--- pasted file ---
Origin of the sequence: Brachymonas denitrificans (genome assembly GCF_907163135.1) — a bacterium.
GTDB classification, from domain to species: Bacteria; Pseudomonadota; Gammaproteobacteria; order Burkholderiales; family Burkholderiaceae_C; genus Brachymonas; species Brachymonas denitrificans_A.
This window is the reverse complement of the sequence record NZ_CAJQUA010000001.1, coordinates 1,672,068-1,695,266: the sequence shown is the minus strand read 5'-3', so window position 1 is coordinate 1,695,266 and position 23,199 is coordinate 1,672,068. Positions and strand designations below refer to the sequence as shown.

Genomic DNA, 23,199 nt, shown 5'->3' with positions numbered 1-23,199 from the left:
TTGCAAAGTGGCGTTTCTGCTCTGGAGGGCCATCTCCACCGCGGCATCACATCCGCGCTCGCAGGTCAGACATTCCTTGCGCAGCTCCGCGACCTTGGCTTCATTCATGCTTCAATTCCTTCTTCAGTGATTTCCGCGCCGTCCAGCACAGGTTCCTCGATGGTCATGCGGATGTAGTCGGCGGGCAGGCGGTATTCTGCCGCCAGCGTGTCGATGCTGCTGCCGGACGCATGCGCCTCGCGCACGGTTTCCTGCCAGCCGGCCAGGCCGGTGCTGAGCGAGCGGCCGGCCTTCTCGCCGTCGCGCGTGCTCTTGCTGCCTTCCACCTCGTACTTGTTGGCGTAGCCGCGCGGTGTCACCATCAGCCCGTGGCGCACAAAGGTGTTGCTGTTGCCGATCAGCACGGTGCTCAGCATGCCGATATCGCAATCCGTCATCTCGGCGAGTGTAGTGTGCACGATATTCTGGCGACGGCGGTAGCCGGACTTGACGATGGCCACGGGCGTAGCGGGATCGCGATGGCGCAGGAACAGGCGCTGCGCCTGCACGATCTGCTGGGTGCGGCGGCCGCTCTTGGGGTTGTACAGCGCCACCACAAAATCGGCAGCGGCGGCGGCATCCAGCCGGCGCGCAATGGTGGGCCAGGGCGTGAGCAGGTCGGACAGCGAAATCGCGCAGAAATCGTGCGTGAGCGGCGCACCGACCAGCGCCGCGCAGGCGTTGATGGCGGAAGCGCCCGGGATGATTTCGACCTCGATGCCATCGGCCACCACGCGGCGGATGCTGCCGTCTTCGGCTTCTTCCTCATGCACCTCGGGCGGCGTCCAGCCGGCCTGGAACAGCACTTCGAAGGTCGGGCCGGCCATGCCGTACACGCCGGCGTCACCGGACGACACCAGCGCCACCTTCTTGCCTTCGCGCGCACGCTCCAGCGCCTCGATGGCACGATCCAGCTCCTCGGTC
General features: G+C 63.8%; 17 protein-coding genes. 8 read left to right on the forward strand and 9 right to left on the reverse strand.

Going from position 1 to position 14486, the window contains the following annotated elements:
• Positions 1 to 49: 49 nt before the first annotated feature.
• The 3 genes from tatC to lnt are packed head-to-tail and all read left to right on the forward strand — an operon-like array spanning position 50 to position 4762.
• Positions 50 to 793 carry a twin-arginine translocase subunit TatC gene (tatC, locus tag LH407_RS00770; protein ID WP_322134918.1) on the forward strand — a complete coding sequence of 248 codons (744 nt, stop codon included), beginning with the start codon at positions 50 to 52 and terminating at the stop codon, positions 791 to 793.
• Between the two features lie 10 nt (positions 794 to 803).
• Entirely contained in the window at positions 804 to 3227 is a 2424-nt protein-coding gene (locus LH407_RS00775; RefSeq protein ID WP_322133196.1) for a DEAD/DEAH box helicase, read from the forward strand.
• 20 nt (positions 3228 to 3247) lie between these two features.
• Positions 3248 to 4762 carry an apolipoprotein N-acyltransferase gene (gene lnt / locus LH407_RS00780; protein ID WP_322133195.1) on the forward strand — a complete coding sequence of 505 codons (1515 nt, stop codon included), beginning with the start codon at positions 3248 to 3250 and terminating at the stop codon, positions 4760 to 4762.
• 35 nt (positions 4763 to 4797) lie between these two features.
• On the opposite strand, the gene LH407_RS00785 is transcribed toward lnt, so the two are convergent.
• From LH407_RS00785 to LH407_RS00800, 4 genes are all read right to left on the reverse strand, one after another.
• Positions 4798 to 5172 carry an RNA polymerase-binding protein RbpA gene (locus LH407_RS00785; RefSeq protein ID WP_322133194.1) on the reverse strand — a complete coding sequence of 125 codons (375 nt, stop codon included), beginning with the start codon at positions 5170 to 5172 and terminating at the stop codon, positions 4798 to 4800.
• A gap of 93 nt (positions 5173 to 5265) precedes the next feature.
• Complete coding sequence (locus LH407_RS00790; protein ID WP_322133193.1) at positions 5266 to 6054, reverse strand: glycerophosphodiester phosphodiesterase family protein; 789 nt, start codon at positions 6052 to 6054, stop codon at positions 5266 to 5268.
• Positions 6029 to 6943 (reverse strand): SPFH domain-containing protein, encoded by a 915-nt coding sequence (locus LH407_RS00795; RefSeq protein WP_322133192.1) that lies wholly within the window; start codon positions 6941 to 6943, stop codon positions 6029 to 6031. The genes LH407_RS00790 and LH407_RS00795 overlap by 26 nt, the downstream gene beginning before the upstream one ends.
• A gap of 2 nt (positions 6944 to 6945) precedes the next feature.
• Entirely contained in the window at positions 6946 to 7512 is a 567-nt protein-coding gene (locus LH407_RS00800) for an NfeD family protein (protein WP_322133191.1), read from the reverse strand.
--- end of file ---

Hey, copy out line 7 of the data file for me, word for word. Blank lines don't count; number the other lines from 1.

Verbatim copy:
Going from position 1 to position 14486, the window contains the following annotated elements: